Lewes and Wealden’s MPs have defended voting for cuts to some disability benefits.
Peers in the House of Lords had called for a full impact assessment on proposed changes to the Employment and Support Allowance (ESA) in the Welfare Reform and Work Bill.
From next year the measures will see £30 a week less paid to new ESA claimants who may be capable of work in future, but the majority of MPs, including Conservatives Maria Caulfield and Nus Ghani, voted to reject the amendments earlier this month.
Ms Ghani said: “Contrary to what some have suggested, spending on disability support will be higher in every year to 2020 than was the case when Labour left government in 2010.
“We now spend £50 billion a year on benefits to support people with disabilities or health conditions. This represents around 2.5 per cent of GDP, significantly above spending in countries such as France and Germany and the average for the 34 members of the Organisation for Economic Co-operation & Development (OECD) of 2.2%.
“It is true that the Government is reducing the rate of Employment and Support Allowance (ESA) for some new claimants. ESA provides support for those who cannot work because of a health condition or disability. “Those with the most severe work-limiting conditions and disabilities are placed in the Support Group.
“The payment to people in this group will not be reduced. People who can do some work-related activity are placed in the Work-Related Activity Group (WRAG) and are expected to prepare themselves for a return to employment.
“At the moment, those in the Work-Related Activity Group (WRAG) get higher payments than people who are unemployed but fit to work (who are on Jobseeker’s Allowance [JSA]), but they do not get appropriate help into work in the same way as JSA claimants.
“The Government is therefore reducing, from April 2017, the level of payment that new ESA WRAG claimants will receive to the level JSA claimants receive and using the money saved to help ESA WRAG claimants into work (this new funding will be worth £100 million by 2020-21).
“No existing claimant will have their benefit reduced. I think this is the right approach – our welfare system should help those who can work into work and provide a decent standard of living to those who can’t work.
“Additionally, the Government made a number of concessions in response to issues raised in both Houses, including an additional £15 million for the Jobcentre Flexible Support Fund to be targeted specifically at people with limited capability for work.
Ms Caulfield added: “The changes in the Welfare Reform and Work Bill will not affect existing claimants and only come into effect in 2018, alongside other reforms to welfare most people will be no worse off in cash terms.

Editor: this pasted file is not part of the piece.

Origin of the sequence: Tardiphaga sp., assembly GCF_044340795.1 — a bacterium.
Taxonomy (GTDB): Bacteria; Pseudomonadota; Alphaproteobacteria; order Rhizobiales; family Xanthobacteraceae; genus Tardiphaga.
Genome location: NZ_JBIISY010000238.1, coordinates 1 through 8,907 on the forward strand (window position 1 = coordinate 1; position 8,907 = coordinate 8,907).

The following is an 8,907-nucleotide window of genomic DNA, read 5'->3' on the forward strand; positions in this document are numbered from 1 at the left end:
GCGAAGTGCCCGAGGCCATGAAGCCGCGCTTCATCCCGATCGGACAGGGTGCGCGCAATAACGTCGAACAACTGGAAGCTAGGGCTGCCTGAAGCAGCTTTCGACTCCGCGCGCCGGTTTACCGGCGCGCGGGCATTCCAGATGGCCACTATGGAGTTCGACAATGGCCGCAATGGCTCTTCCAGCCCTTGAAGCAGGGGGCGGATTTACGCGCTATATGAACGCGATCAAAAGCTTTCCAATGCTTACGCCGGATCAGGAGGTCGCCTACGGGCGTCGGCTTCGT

“I am more than happy to help with any individual cases where people feel they have been adversely affected.”
Potential claimants have to take a work capability assessment, and if entitled to claim ESA are placed in one of two groups. People in the work related activity group, which means they have regular interviews with an adviser, and the support group, where claimants do not have interviews.
During the House of Commons debate on the Lords’ amendments Priti Patel, employment minister, said: “The change is urgently needed to ensure that the right incentives—and, importantly, support—are available to help more people with disabilities and health conditions to move closer to, and into, employment.
“We have experienced record employment levels and strong jobs growth over the past few years, but the benefits have bypassed the majority of those who are stuck on ESA.
“Only one in 100 ESA claimants in the WRAG moves off benefits each month, compared with one in five jobseeker’s allowance claimants.
“That cannot be right, and the Government believe that people with health conditions and disabilities deserve better.”
Several days earlier Lady Tanni Grey-Thompson, the eleven-time Paralympic gold medallist and a cross-bench peer in the Lords, said: “It almost feels as if we are putting the blame on disabled people , trying to fix them and not understanding the barriers that they face getting into work.
“Reducing the gap between those who are economically inactive through sickness and those who are unemployed throws away all recognition of those who are facing hardship through sickness and through no fault of their own.”
According to national disability charity Scope the changes will affect 500,000 people in the WRAG group.
Elliot Dunster, group head of policy, research and public affairs at Scope, said: “Reducing disabled people’s incomes won’t incentivise them to find a job. It will just make life harder.
“The Government has committed to halving the disability employment gap, but cutting financial support is not the answer.”
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